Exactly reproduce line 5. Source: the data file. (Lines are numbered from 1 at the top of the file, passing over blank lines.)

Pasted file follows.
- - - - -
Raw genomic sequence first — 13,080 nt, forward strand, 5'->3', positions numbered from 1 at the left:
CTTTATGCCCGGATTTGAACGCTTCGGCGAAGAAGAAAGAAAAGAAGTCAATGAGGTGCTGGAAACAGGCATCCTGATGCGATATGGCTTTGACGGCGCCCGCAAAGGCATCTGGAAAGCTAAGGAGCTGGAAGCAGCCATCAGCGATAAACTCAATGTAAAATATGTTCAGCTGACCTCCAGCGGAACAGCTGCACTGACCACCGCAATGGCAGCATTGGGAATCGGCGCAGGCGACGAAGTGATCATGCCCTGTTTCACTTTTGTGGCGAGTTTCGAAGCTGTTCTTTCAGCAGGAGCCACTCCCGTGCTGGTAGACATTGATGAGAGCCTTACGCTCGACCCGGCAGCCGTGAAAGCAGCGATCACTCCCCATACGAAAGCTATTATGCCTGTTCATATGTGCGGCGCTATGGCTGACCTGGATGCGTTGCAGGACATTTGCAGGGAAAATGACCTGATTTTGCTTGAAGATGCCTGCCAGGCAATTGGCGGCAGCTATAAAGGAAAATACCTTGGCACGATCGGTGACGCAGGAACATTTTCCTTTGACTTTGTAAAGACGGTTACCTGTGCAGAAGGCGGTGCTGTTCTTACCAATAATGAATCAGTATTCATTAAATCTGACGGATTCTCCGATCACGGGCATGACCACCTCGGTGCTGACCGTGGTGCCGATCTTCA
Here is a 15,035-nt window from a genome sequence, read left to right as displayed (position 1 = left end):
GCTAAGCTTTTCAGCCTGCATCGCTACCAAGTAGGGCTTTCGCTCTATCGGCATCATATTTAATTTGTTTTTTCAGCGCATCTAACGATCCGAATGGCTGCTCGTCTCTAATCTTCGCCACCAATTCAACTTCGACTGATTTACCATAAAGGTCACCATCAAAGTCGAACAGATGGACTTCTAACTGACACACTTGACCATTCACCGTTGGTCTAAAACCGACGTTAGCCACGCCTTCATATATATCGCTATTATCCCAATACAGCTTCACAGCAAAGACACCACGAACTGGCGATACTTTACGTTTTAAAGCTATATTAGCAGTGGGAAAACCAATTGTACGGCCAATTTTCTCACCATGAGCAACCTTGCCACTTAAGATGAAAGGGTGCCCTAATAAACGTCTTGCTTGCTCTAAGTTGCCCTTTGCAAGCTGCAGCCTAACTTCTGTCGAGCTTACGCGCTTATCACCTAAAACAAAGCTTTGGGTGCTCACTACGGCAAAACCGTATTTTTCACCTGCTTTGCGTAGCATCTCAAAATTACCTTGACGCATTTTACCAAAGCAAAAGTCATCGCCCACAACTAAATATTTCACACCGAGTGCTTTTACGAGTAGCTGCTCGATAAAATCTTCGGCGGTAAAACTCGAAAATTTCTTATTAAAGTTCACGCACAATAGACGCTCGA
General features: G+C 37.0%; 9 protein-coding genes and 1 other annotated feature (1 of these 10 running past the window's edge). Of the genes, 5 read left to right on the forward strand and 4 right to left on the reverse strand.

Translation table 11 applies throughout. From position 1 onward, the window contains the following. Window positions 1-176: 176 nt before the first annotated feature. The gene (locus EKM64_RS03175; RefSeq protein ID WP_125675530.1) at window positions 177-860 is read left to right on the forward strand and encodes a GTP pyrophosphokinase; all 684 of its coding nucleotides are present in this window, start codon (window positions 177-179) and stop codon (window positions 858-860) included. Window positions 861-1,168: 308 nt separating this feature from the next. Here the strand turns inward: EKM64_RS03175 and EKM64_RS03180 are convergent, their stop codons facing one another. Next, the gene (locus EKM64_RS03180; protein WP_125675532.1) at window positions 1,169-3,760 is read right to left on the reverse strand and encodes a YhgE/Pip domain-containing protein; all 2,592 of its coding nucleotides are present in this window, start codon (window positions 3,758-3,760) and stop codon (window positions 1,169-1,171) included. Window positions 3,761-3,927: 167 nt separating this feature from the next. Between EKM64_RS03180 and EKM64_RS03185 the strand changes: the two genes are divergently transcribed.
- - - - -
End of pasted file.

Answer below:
General features: G+C 37.0%; 9 protein-coding genes and 1 other annotated feature (1 of these 10 running past the window's edge). Of the genes, 5 read left to right on the forward strand and 4 right to left on the reverse strand.